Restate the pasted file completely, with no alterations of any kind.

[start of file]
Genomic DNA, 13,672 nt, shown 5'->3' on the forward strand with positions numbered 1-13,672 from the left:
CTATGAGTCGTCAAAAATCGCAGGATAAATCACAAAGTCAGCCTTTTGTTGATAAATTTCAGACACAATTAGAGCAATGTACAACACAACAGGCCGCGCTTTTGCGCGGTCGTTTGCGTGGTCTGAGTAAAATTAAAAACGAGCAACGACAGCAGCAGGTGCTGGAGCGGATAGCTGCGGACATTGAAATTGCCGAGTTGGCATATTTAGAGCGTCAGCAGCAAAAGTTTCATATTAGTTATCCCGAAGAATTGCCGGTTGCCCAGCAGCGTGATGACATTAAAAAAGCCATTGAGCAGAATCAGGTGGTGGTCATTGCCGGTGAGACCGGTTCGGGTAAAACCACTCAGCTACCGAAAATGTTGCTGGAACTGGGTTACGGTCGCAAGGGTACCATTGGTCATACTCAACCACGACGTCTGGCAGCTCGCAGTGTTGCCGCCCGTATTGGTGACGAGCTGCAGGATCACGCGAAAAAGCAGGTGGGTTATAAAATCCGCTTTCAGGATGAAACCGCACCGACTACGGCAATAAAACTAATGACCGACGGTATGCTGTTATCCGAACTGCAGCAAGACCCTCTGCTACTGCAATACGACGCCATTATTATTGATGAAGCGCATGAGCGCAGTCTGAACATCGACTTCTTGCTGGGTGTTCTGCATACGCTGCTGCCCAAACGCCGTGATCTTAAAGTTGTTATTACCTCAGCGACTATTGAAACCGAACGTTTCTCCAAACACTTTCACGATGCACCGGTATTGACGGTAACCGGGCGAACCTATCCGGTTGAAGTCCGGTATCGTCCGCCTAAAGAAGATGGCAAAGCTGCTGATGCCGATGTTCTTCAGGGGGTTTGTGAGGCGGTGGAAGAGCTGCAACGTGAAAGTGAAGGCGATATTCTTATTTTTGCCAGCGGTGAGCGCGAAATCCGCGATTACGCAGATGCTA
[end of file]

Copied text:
Genomic DNA, 13,672 nt, shown 5'->3' on the forward strand with positions numbered 1-13,672 from the left:
CTATGAGTCGTCAAAAATCGCAGGATAAATCACAAAGTCAGCCTTTTGTTGATAAATTTCAGACACAATTAGAGCAATGTACAACACAACAGGCCGCGCTTTTGCGCGGTCGTTTGCGTGGTCTGAGTAAAATTAAAAACGAGCAACGACAGCAGCAGGTGCTGGAGCGGATAGCTGCGGACATTGAAATTGCCGAGTTGGCATATTTAGAGCGTCAGCAGCAAAAGTTTCATATTAGTTATCCCGAAGAATTGCCGGTTGCCCAGCAGCGTGATGACATTAAAAAAGCCATTGAGCAGAATCAGGTGGTGGTCATTGCCGGTGAGACCGGTTCGGGTAAAACCACTCAGCTACCGAAAATGTTGCTGGAACTGGGTTACGGTCGCAAGGGTACCATTGGTCATACTCAACCACGACGTCTGGCAGCTCGCAGTGTTGCCGCCCGTATTGGTGACGAGCTGCAGGATCACGCGAAAAAGCAGGTGGGTTATAAAATCCGCTTTCAGGATGAAACCGCACCGACTACGGCAATAAAACTAATGACCGACGGTATGCTGTTATCCGAACTGCAGCAAGACCCTCTGCTACTGCAATACGACGCCATTATTATTGATGAAGCGCATGAGCGCAGTCTGAACATCGACTTCTTGCTGGGTGTTCTGCATACGCTGCTGCCCAAACGCCGTGATCTTAAAGTTGTTATTACCTCAGCGACTATTGAAACCGAACGTTTCTCCAAACACTTTCACGATGCACCGGTATTGACGGTAACCGGGCGAACCTATCCGGTTGAAGTCCGGTATCGTCCGCCTAAAGAAGATGGCAAAGCTGCTGATGCCGATGTTCTTCAGGGGGTTTGTGAGGCGGTGGAAGAGCTGCAACGTGAAAGTGAAGGCGATATTCTTATTTTTGCCAGCGGTGAGCGCGAAATCCGCGATTACGCAGATGCTA